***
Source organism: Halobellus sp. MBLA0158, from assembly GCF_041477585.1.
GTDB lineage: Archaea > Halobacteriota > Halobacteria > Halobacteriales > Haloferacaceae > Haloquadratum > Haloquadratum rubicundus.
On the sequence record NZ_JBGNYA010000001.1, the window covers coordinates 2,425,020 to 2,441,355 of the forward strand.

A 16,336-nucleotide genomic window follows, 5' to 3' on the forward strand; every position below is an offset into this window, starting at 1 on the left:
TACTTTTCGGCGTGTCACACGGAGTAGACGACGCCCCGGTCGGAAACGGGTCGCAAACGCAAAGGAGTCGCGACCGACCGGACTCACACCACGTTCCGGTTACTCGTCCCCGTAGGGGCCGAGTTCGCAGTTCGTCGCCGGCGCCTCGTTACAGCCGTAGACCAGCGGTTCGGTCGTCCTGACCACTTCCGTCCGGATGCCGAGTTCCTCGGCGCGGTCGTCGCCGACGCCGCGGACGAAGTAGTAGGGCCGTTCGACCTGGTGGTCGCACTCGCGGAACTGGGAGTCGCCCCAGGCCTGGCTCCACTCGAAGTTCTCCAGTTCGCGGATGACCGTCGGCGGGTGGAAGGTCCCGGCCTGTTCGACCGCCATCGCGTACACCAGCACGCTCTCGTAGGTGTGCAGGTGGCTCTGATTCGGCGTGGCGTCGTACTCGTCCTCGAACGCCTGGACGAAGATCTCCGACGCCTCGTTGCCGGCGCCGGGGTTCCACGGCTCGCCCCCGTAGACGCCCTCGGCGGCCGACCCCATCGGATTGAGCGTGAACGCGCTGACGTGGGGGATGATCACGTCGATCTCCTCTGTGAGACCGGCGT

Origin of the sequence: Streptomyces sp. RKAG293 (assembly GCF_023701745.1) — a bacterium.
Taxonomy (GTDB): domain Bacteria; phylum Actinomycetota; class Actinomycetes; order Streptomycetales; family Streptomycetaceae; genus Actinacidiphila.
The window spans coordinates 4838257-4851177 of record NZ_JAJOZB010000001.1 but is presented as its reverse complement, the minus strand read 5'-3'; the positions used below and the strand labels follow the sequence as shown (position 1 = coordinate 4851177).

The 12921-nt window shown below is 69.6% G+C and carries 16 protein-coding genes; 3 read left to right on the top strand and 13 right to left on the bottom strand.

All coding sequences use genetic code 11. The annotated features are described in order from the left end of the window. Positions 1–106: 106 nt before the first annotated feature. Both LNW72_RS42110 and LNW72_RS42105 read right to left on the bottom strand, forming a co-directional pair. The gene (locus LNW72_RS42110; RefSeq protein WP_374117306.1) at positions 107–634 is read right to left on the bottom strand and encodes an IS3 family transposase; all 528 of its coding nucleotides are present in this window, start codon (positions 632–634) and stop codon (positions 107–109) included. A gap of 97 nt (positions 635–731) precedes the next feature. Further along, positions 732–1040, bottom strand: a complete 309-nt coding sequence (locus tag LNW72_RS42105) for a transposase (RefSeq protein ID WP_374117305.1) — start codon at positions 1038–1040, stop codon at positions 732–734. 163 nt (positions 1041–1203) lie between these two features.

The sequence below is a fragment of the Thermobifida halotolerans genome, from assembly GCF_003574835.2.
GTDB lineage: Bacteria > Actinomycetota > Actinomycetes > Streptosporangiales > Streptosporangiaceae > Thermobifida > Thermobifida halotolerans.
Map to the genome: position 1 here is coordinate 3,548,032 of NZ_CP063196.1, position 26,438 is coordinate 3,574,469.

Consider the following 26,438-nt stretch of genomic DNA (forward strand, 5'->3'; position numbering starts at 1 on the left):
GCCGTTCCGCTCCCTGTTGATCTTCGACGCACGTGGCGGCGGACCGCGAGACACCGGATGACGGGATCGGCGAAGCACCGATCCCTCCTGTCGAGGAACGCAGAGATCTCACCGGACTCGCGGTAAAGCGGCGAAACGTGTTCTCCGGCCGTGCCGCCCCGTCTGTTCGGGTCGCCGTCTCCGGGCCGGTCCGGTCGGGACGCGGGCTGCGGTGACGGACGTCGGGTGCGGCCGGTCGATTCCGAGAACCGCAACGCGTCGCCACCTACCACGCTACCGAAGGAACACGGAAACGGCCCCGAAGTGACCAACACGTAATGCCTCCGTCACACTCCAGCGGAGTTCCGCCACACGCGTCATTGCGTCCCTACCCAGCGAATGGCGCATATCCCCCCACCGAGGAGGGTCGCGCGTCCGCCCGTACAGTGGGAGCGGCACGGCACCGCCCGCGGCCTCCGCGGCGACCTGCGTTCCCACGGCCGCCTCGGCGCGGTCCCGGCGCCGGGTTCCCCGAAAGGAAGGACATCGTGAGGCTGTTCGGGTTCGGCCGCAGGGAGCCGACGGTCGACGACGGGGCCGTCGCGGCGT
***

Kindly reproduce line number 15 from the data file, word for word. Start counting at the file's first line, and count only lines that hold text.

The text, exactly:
GCCGTTCCGCTCCCTGTTGATCTTCGACGCACGTGGCGGCGGACCGCGAGACACCGGATGACGGGATCGGCGAAGCACCGATCCCTCCTGTCGAGGAACGCAGAGATCTCACCGGACTCGCGGTAAAGCGGCGAAACGTGTTCTCCGGCCGTGCCGCCCCGTCTGTTCGGGTCGCCGTCTCCGGGCCGGTCCGGTCGGGACGCGGGCTGCGGTGACGGACGTCGGGTGCGGCCGGTCGATTCCGAGAACCGCAACGCGTCGCCACCTACCACGCTACCGAAGGAACACGGAAACGGCCCCGAAGTGACCAACACGTAATGCCTCCGTCACACTCCAGCGGAGTTCCGCCACACGCGTCATTGCGTCCCTACCCAGCGAATGGCGCATATCCCCCCACCGAGGAGGGTCGCGCGTCCGCCCGTACAGTGGGAGCGGCACGGCACCGCCCGCGGCCTCCGCGGCGACCTGCGTTCCCACGGCCGCCTCGGCGCGGTCCCGGCGCCGGGTTCCCCGAAAGGAAGGACATCGTGAGGCTGTTCGGGTTCGGCCGCAGGGAGCCGACGGTCGACGACGGGGCCGTCGCGGCGT